Emma Thompson on Failing to Fail Well, What Makes a Western and What Connected Her to Ang Lee
“Most people think of Emma Thompson primarily as an actor. What they may overlook is that in 95 she won the Oscar for Best Adapted Screenplay for Sense & Sensibility.” I’ll add to BAFTA Series Curator Jeremy Brock that Thompson was first a stand-up comedian/writer before slowly moving to becoming an actor/writer.
In the half-hour discussion you can watch below, Thompson looks back at her writing career, that has been anything but linear or conventional, and shares many bits of wisdom.
I highlighted a few moments that felt particularly compelling and interesting to me, but before, a note about her process that I found quite fascinating:
Emma Thompson writes everything by hand and works like a sculptor. She puts everything down in the first draft and then takes out, takes out, takes out, until only what needs to be left is. She wrote 17 drafts over 5 years for Sense & Sensibility, worked 9 years to get Nanny McPhee out, and got several other screenplays passed on and buried.
#1 – On Failing to Fail Well[pullquote]It was a terrible experience, and I tell the story with great purpose because I think if you can’t fail like that, you can’t do this job.[/pullquote]
“I was commissioned to write a sketch-show in the mid-eighties, 85-86, and did so. With lots of weeping and gnashing of teeth. And it was, I suppose, a kind of signal and, perhaps the most important thing I ever did, because it was such a massive failure.
And what is interesting and important about it is that after that I didn’t write sketch comedy anymore. I never wrote another monologue, I never wrote another sketch.
And I think that’s quite tragic actually. And it was a terrible experience, and I tell the story with great purpose because I think if you can’t fail like that, you can’t do this job.“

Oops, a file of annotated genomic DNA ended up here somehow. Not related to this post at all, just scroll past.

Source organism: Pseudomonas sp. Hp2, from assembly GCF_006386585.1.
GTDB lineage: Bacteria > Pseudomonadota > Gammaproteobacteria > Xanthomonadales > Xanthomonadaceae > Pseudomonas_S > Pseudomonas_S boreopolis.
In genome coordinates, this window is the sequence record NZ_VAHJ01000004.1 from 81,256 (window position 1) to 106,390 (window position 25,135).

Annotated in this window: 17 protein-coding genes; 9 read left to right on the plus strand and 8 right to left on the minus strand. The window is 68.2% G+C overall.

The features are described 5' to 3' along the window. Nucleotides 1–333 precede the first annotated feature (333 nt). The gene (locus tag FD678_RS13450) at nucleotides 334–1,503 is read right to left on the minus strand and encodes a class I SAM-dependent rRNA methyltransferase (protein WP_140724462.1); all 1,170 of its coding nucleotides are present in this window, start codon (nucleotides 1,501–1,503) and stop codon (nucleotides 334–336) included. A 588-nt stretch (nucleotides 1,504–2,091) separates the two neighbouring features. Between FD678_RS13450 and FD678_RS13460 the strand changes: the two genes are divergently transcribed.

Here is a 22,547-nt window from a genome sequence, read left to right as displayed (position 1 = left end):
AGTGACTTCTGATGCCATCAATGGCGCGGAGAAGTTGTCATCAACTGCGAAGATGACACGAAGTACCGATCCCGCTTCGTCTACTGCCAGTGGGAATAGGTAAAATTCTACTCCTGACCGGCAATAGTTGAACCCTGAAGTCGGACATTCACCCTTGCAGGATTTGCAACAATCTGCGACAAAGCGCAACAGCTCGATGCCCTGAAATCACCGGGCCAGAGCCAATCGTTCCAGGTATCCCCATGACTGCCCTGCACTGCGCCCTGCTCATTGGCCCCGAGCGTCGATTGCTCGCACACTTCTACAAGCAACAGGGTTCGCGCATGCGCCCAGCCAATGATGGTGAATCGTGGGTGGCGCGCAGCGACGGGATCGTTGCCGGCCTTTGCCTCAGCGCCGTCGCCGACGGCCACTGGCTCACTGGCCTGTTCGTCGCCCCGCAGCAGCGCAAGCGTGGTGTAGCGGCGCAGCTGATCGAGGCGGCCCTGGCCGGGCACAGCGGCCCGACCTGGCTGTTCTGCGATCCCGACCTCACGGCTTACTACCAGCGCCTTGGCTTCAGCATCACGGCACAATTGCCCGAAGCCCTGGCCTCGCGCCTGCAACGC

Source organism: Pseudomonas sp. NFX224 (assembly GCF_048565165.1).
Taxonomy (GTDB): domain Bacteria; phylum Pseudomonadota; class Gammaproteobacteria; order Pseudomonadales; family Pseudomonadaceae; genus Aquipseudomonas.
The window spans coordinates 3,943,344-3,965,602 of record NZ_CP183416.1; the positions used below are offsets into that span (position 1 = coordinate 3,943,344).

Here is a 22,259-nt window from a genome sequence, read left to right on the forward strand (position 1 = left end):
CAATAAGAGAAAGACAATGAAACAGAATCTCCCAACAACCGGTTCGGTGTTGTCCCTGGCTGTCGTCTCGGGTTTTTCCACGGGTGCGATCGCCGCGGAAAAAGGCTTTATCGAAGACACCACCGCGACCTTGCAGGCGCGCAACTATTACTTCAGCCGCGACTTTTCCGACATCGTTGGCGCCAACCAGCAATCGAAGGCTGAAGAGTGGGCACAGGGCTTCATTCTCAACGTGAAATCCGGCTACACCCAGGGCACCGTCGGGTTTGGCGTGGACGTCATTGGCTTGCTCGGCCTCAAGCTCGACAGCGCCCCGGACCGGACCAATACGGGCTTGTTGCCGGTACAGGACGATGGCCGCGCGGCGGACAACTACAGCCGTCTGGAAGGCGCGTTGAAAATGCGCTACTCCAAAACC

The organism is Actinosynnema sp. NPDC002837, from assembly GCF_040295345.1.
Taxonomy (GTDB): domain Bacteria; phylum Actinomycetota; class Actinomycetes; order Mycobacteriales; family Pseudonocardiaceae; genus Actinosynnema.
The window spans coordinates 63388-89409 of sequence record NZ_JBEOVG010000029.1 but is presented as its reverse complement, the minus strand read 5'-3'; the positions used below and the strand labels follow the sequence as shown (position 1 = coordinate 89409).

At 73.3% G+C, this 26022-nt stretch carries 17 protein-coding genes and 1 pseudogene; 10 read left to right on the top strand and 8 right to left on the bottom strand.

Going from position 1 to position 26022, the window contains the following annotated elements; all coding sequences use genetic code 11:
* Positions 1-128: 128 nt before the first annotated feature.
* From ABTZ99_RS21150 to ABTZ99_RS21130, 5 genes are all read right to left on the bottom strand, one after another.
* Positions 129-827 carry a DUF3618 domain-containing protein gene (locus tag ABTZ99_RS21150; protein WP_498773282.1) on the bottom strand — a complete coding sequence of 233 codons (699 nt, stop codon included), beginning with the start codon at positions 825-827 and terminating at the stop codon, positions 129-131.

I think there’s something very important here Thompson is sharing. To me the lesson here is that you will fail, but you can also fail at failing. That’s something I’ve learned recently myself after it took me years to decide to actually learn from my biggest failed project, instead of just keeping it as a failure.
What, I believe, Thompson says is that there will be a lot of failing for those who go on the path of writing -or any other collaborative and creative path. But if you close yourself up after your first failure so you won’t fail again, then it’s lost.
#2 – On Connecting With (Then Unknown) Ang Lee Over One Shared Sentence
“[Elinor] is very very simple, she is all about duty and honor, I mean she is honor personified. And what was so interesting about finding Ang Lee as a director, because he wasn’t famous then at all, was that he had just written Eat, Drink, Man, Woman, which is all in Chinese and had one line in it where the older sister turns around to the younger sister and says: What do you know of my heart?
Which is exactly what Elinor says to Marianne. And that we’d both written the same line in two different countries, separated by what? Well, clearly, not very much.”
For those of you who ever wondered how Ang Lee came to direct a Victorian drama as his first International film, here is what it comes down to: connecting over a sentence conveying a universal emotion.
#3 – On What is a Western, and Why Nanny McPhee Belongs to this Genre[pullquote]The vital thing is that he must leave or be killed. He cannot stay. He can’t become part of that world.[/pullquote]
“I worked out, some time ago, that Nanny McPhee is a Western. The Western is the Anarch basically, or the cowboy, whoever it is when it’s a guy, which we just have to live with.
He comes into a situation where order of some kind, order has broken down, and he restores order using unorthodox method, and then must leave. The vital thing is that he must leave or be killed. He cannot stay. He can’t become part of that world. What’s important is that he’s the outsider.
When I was doing the thinking about Nanny McPhee I realized that I was placing the elements that I had learned as a young child of the Western and I had domesticated them and put them into it.”
Western and Noir are those blessed genres that have very clear journeys for their heroes, but it was interesting to me that Thompson transposed the genre’s codes to adapt a children book that had, in appearance, nothing to do with Westerns. Food for thought.